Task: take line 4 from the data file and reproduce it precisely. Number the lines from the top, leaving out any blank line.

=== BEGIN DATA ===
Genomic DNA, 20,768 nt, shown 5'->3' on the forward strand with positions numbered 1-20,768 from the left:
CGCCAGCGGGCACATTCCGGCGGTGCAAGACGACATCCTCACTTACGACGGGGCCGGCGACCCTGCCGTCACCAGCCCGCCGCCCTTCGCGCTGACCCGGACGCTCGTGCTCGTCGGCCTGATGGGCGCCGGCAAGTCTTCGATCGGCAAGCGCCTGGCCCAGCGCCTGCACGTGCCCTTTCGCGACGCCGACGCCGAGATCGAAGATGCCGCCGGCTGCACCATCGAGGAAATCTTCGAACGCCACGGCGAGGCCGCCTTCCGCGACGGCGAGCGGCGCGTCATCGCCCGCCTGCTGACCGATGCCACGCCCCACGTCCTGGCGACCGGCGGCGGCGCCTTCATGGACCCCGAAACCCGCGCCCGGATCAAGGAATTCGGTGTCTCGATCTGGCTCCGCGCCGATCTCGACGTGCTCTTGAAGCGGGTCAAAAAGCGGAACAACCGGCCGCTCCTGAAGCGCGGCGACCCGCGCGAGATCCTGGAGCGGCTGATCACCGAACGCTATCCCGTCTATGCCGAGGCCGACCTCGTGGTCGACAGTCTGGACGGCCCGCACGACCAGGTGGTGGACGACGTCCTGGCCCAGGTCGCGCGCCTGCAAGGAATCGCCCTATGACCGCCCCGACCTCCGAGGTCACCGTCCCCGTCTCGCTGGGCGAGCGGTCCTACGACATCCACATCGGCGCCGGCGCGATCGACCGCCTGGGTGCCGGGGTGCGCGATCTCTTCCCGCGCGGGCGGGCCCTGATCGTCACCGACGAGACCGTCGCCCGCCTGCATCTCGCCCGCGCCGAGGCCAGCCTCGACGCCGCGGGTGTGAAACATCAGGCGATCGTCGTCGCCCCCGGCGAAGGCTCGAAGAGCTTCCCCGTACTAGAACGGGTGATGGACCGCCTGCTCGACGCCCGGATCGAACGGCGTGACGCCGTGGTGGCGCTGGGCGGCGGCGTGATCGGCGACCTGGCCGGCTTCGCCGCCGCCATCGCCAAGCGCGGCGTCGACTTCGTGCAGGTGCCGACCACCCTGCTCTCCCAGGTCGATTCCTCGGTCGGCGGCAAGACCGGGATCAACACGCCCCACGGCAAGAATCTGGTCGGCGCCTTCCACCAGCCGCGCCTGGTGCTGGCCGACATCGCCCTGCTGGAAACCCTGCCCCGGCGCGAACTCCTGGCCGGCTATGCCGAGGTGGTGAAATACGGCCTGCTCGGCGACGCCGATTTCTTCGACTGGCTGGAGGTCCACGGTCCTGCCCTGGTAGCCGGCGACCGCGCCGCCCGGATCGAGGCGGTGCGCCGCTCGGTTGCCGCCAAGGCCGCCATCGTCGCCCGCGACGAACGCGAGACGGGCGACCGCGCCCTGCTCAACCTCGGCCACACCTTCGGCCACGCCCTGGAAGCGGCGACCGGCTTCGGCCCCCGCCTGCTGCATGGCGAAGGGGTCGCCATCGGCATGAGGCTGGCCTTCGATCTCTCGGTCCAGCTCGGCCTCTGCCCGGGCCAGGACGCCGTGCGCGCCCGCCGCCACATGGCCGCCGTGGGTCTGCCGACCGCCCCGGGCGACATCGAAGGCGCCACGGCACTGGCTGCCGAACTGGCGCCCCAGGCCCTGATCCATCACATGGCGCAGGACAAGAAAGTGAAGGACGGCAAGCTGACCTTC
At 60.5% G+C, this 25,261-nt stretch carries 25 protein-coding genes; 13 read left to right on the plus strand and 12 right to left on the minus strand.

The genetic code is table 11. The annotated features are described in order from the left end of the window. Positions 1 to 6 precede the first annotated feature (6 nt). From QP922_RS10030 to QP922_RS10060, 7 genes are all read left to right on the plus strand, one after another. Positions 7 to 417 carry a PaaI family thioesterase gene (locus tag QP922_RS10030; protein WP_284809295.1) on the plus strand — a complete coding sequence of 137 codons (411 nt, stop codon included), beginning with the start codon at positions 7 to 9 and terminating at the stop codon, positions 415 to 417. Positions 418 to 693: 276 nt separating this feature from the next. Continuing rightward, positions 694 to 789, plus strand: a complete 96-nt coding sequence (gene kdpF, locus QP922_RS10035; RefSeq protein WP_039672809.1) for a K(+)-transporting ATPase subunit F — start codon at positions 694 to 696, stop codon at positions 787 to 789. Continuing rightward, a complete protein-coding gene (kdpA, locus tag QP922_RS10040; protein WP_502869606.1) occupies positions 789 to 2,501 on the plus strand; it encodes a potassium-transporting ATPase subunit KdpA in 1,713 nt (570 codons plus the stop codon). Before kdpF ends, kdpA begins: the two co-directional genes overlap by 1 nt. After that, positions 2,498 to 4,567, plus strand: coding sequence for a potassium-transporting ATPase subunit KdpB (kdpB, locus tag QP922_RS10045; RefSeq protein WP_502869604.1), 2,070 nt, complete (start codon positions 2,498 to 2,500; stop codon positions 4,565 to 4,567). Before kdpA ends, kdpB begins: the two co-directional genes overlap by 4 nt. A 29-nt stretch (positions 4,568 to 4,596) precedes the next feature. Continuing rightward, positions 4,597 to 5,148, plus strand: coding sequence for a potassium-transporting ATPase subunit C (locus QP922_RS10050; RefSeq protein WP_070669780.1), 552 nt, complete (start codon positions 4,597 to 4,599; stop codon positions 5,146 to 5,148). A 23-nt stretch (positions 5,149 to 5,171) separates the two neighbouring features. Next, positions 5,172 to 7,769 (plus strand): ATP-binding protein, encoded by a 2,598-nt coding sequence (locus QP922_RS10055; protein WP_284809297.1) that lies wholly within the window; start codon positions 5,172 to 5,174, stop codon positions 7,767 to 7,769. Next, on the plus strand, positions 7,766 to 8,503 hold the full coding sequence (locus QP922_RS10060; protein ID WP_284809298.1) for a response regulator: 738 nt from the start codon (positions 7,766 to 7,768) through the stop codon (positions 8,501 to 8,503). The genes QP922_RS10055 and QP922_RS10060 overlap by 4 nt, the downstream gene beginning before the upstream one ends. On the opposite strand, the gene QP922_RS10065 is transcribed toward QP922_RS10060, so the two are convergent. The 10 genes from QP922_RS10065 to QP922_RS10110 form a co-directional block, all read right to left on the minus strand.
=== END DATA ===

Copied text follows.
The genetic code is table 11. The annotated features are described in order from the left end of the window. Positions 1 to 6 precede the first annotated feature (6 nt). From QP922_RS10030 to QP922_RS10060, 7 genes are all read left to right on the plus strand, one after another. Positions 7 to 417 carry a PaaI family thioesterase gene (locus tag QP922_RS10030; protein WP_284809295.1) on the plus strand — a complete coding sequence of 137 codons (411 nt, stop codon included), beginning with the start codon at positions 7 to 9 and terminating at the stop codon, positions 415 to 417. Positions 418 to 693: 276 nt separating this feature from the next. Continuing rightward, positions 694 to 789, plus strand: a complete 96-nt coding sequence (gene kdpF, locus QP922_RS10035; RefSeq protein WP_039672809.1) for a K(+)-transporting ATPase subunit F — start codon at positions 694 to 696, stop codon at positions 787 to 789. Continuing rightward, a complete protein-coding gene (kdpA, locus tag QP922_RS10040; protein WP_502869606.1) occupies positions 789 to 2,501 on the plus strand; it encodes a potassium-transporting ATPase subunit KdpA in 1,713 nt (570 codons plus the stop codon). Before kdpF ends, kdpA begins: the two co-directional genes overlap by 1 nt. After that, positions 2,498 to 4,567, plus strand: coding sequence for a potassium-transporting ATPase subunit KdpB (kdpB, locus tag QP922_RS10045; RefSeq protein WP_502869604.1), 2,070 nt, complete (start codon positions 2,498 to 2,500; stop codon positions 4,565 to 4,567). Before kdpA ends, kdpB begins: the two co-directional genes overlap by 4 nt. A 29-nt stretch (positions 4,568 to 4,596) precedes the next feature. Continuing rightward, positions 4,597 to 5,148, plus strand: coding sequence for a potassium-transporting ATPase subunit C (locus QP922_RS10050; RefSeq protein WP_070669780.1), 552 nt, complete (start codon positions 4,597 to 4,599; stop codon positions 5,146 to 5,148). A 23-nt stretch (positions 5,149 to 5,171) separates the two neighbouring features. Next, positions 5,172 to 7,769 (plus strand): ATP-binding protein, encoded by a 2,598-nt coding sequence (locus QP922_RS10055; protein WP_284809297.1) that lies wholly within the window; start codon positions 5,172 to 5,174, stop codon positions 7,767 to 7,769. Next, on the plus strand, positions 7,766 to 8,503 hold the full coding sequence (locus QP922_RS10060; protein ID WP_284809298.1) for a response regulator: 738 nt from the start codon (positions 7,766 to 7,768) through the stop codon (positions 8,501 to 8,503). The genes QP922_RS10055 and QP922_RS10060 overlap by 4 nt, the downstream gene beginning before the upstream one ends. On the opposite strand, the gene QP922_RS10065 is transcribed toward QP922_RS10060, so the two are convergent. The 10 genes from QP922_RS10065 to QP922_RS10110 form a co-directional block, all read right to left on the minus strand.